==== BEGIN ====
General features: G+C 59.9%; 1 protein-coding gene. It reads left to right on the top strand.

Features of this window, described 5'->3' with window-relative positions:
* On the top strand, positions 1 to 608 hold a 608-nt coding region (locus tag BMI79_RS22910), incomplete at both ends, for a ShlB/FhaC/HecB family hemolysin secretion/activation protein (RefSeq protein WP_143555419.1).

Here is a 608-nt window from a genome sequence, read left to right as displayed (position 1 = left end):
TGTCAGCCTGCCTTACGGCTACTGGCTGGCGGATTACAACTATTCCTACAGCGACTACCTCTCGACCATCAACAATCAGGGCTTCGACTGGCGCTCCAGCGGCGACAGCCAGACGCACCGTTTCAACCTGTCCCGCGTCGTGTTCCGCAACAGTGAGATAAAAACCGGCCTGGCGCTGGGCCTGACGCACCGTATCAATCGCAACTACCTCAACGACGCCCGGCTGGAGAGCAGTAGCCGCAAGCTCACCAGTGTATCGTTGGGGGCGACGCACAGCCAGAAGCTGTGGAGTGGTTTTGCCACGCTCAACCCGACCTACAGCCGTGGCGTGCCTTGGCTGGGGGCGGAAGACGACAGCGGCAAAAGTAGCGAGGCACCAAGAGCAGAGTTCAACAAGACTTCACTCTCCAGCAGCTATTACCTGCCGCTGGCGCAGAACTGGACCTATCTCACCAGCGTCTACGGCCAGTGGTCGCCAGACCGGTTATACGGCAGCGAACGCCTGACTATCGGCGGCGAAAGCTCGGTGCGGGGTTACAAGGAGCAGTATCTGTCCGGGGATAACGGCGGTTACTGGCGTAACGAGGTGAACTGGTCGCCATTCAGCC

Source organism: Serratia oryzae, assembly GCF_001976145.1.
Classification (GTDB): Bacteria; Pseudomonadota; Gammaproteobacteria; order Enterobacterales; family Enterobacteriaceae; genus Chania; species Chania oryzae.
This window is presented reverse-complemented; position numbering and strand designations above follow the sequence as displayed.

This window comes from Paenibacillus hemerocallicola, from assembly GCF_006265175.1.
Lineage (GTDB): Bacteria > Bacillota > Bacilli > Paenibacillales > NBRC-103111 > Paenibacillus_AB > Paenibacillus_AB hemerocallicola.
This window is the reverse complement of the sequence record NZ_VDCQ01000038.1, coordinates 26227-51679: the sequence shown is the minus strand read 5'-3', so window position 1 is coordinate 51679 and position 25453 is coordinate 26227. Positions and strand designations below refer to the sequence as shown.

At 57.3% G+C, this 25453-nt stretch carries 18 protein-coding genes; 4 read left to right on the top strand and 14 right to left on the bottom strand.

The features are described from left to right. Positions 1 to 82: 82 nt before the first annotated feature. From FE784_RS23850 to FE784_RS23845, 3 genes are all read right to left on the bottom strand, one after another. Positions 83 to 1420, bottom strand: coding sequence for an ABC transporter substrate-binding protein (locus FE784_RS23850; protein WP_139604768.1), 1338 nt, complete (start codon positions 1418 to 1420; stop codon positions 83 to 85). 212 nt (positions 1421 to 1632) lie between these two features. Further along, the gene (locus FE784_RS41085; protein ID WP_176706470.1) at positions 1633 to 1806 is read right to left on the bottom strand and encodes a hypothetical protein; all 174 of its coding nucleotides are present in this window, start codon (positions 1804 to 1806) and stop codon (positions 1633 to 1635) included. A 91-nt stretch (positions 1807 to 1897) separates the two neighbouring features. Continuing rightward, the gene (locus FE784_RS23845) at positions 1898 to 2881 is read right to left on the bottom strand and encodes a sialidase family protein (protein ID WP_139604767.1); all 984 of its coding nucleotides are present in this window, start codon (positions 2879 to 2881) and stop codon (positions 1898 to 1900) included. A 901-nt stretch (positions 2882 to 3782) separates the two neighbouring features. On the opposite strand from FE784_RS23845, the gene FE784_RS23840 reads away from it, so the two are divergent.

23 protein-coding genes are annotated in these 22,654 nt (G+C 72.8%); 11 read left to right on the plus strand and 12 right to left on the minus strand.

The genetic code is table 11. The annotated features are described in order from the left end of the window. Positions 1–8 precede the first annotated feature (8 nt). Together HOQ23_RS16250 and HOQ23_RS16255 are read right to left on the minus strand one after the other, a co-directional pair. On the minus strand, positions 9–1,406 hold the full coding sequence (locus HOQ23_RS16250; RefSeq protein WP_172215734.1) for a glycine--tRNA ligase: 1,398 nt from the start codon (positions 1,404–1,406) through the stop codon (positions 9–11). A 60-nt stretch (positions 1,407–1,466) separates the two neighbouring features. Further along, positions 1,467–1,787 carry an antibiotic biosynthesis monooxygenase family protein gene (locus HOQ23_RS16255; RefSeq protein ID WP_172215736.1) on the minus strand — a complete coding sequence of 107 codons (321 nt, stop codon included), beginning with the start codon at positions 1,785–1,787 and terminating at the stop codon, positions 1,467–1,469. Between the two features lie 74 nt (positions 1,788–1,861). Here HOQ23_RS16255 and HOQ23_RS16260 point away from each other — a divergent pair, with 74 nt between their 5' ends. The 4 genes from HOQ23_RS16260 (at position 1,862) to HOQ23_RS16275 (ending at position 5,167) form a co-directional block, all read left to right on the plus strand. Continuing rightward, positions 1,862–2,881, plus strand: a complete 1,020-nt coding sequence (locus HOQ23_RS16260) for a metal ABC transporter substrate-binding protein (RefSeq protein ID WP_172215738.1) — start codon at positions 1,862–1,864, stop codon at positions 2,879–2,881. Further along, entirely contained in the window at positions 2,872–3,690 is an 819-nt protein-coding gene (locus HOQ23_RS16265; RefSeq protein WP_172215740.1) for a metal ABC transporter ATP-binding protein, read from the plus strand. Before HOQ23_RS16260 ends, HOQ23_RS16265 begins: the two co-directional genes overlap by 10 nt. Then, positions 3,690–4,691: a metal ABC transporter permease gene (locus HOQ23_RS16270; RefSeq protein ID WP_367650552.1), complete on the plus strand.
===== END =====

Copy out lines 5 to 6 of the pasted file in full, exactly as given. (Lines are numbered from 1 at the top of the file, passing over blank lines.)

TGTCAGCCTGCCTTACGGCTACTGGCTGGCGGATTACAACTATTCCTACAGCGACTACCTCTCGACCATCAACAATCAGGGCTTCGACTGGCGCTCCAGCGGCGACAGCCAGACGCACCGTTTCAACCTGTCCCGCGTCGTGTTCCGCAACAGTGAGATAAAAACCGGCCTGGCGCTGGGCCTGACGCACCGTATCAATCGCAACTACCTCAACGACGCCCGGCTGGAGAGCAGTAGCCGCAAGCTCACCAGTGTATCGTTGGGGGCGACGCACAGCCAGAAGCTGTGGAGTGGTTTTGCCACGCTCAACCCGACCTACAGCCGTGGCGTGCCTTGGCTGGGGGCGGAAGACGACAGCGGCAAAAGTAGCGAGGCACCAAGAGCAGAGTTCAACAAGACTTCACTCTCCAGCAGCTATTACCTGCCGCTGGCGCAGAACTGGACCTATCTCACCAGCGTCTACGGCCAGTGGTCGCCAGACCGGTTATACGGCAGCGAACGCCTGACTATCGGCGGCGAAAGCTCGGTGCGGGGTTACAAGGAGCAGTATCTGTCCGGGGATAACGGCGGTTACTGGCGTAACGAGGTGAACTGGTCGCCATTCAGCC

Source organism: Serratia oryzae, assembly GCF_001976145.1.